There’s no doubt that this is the age of apps. The two biggest vendors of mobile applications, Apple and Google Play, are showing an annualized consumer spending of around $25 billion, with some 75 billion apps downloaded over the past year. Both of these major players have special channels set up to enable enterprise-scale downloads for businesses looking to take advantage of the app revolution. Many of these businesses are opting to create custom apps, allowing for a more secure, personalized way for customers and employees alike to access the information they need to get the job, or sale, done. A number of platforms are available for developing these apps, and we’ve worked with several of them. One of our favorites is the Meteor platform for its easy integration with other platforms, its scalability, and its general ease of use.
Why we like Meteor
We also like Meteor ’s ability to integrate with other platforms. Many of our clients have spent years, in some cases decades, building their systems with software like Lotus Notes and Active Directory. Because Meteor uses a Distributed Data Protocol (DDP), integrating with these legacy systems is much more easily automated, saving even more development time and increasing efficiency.
Helping Meteor communicate with other platforms
There are a couple of ways to connect apps built on Meteor with programs and information on existing platforms.
Meteor’s DDP works sort of like the babel fish from Hitchhiker’s Guide to the Galaxy.
The first is to call into the Meteor application directly using the platform’s DDP and invoke Meteor’s own, fairly straightforward integration methods. The DDP works sort of like the babel fish from Hitchhiker’s Guide to the Galaxy. Once the fish is in the user’s ear, everything sounds like their native language, without the need for translation time, etc. With a DDP, when the Meteor client talks to Meteor servers, it doesn’t necessarily know that it’s specifically talking to a Meteor server, just that it’s speaking DDP, and the Meteor server doesn’t care that it’s talking to a Meteor client, for the same reason. So a mobile client written, for example, in pure Objective C, with no Meteor code whatsoever, can connect to a Meteor server (say, by using the ObjectiveDDP library), and the server doesn’t see it (or listen to it) any differently than it would a Meteor client. Likewise, a pure Meteor client could call on DDP.connect to connect to a DDP service written in Java with no Meteor code. Simply put, DDP just provides a standard set of names for the messages that most any websocket-using application would recognize.
The second approach is to bypass the Meteor client and enable your existing platform to talk directly to the MongoDB underlying the Meteor application. For this, there are several MongoDB driver packages implemented in different languages that have been around for some time. We’ll say more about this a little further down.
These approaches can be used in a huge variety of migration or integration scenarios with other applications and databases. Here’s one.
A Lotus Notes example
For a recent legacy Lotus Notes/ Meteor application integration, we used a little of both methods mentioned above to provide a client with a solution that would enable customers to access information through a Meteor application while remaining outside the client’s firewall.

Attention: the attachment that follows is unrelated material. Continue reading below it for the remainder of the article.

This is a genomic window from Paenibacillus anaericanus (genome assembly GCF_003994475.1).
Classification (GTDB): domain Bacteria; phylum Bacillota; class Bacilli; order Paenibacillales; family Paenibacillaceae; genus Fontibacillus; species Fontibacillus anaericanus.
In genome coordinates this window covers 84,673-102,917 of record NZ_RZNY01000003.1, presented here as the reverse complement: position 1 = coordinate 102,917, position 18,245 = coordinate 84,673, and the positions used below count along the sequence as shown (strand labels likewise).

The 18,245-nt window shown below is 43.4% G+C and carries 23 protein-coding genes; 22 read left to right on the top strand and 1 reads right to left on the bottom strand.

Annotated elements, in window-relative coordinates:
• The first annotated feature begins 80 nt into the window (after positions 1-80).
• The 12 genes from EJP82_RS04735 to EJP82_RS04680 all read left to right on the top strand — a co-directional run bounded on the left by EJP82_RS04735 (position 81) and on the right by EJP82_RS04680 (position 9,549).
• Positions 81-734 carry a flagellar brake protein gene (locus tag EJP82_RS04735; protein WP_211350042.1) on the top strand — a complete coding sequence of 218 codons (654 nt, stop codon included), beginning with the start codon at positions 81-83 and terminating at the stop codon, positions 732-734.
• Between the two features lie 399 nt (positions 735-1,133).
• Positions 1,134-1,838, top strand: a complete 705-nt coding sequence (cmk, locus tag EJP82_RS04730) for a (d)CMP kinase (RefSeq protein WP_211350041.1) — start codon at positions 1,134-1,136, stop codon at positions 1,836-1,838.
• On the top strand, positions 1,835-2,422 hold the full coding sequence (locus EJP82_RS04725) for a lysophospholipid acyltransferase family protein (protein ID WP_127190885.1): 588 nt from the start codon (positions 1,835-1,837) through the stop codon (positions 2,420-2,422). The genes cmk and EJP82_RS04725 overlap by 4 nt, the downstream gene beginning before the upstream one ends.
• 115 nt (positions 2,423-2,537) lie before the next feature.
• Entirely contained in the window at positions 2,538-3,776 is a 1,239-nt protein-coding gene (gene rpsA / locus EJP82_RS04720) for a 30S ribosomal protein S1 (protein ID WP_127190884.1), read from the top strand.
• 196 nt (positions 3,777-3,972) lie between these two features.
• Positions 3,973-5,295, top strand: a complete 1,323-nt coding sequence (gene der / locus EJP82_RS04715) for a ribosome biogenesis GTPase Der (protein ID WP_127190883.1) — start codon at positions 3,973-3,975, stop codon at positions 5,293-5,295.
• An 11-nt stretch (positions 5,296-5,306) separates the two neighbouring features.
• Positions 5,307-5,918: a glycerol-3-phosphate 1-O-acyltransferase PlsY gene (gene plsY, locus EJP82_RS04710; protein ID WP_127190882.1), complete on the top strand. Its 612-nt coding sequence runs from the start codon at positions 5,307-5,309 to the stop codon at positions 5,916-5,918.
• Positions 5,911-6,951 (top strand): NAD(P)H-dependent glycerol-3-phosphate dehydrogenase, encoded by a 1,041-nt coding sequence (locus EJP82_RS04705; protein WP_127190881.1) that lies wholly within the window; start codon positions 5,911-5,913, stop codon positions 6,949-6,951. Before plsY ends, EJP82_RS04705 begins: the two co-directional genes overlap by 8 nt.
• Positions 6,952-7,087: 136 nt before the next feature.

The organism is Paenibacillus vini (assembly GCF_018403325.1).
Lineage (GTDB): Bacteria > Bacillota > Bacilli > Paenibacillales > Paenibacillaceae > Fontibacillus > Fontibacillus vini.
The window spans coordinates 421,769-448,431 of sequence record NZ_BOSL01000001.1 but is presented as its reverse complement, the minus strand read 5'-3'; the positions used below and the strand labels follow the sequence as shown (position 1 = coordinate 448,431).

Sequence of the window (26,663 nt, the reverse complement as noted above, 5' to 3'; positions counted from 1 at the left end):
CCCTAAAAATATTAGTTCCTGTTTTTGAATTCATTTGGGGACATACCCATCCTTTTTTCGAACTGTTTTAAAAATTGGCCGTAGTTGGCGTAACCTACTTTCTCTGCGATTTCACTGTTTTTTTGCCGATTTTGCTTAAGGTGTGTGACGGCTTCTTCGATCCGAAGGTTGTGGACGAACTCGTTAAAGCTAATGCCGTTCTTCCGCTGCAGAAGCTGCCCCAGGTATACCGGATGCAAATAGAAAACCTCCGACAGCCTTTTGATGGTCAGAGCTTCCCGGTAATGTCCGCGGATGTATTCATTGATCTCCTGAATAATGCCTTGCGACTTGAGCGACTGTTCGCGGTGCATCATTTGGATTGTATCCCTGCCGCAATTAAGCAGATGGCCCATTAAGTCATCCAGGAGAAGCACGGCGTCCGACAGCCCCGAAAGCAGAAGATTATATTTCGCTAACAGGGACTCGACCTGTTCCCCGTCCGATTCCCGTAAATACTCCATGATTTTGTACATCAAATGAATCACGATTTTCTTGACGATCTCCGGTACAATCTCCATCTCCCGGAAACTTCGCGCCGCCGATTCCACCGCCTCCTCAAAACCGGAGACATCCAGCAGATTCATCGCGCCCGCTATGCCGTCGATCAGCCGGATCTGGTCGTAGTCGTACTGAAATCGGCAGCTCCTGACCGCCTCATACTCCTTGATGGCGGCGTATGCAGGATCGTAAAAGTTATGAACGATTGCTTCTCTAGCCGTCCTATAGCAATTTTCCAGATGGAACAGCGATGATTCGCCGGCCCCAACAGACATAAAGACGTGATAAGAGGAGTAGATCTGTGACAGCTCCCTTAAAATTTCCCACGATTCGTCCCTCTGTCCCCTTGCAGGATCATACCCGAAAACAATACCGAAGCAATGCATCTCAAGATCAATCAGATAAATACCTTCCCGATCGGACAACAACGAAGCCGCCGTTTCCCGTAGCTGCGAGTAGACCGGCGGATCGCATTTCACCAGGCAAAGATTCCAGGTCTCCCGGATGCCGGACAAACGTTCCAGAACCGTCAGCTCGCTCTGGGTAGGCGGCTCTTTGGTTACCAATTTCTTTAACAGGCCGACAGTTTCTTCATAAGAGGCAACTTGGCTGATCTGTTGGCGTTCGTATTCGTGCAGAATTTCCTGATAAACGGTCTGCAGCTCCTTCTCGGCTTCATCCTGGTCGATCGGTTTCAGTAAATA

IBM/Lotus Notes stores data records much like MongoDB (i.e. in a NOSQL like structure). For the initial data migration, then, we wrote an IBM/Lotus Notes application with a Java agent that utilizes the MongoDB Java driver to connect the IBM Domino server where Lotus Notes lives directly to the MongoDB server that a customer-facing app could draw on. For each Notes document, the integration code we wrote converts the data to a MongoDB document record that the Meteor app can read. Having a long historical association with Notes, we were able to write an additional, stand-alone application that would choose what documents and fields to migrate, and then handle special cases for Reader, Author, Editor, Rich Text and file attachments. As a bonus, that app can now be used for any Notes migration project.
Since the Notes application was for internal use only and was not being discontinued, we needed to maintain and mirror the data for the Meteor application, which served an external community. For this, we utilized the DDP toolset. With the two apps above, we could now monitor for document changes and trigger code. For this last step, our code was again written in Java, but instead of interacting directly with Mongo, it now interacts with Meteor via DDP. In the underlying MongoDB documents created with the first app, a UNID property was maintained from Notes, providing a key for the Meteor DDP to look up and update any data that has changed in the Notes document. It can then mirror those changes in the outward-facing app.
Another approach would have been to use Web Services, either REST or SOAP, within Meteor (there is a nice SOAP package for Meteor that we’ve tested, and it works well). However, our architecture requirement for this specific project was to have Notes inside the firewall and the Meteor app in a DMZ so that Meteor wouldn’t be allowed to reach inside the network, as it would have had to with a SOAP client. Consequently, monitoring for changes inside the network and using DDP to push updated data out to the DMZ seemed like the way to go.
Some combination of these approaches can be used to take advantage of the modern, easy-to-use Meteor platform while maintaining data in any number of legacy systems. At Workflow, we specialize in integrations and migrations with IBM and Microsoft software, so we’re fortunate to have a lot of the code on hand to make the integration that much easier.
Have a Meteor integration project? Give us a call at 214.660.5353. We’d love to help.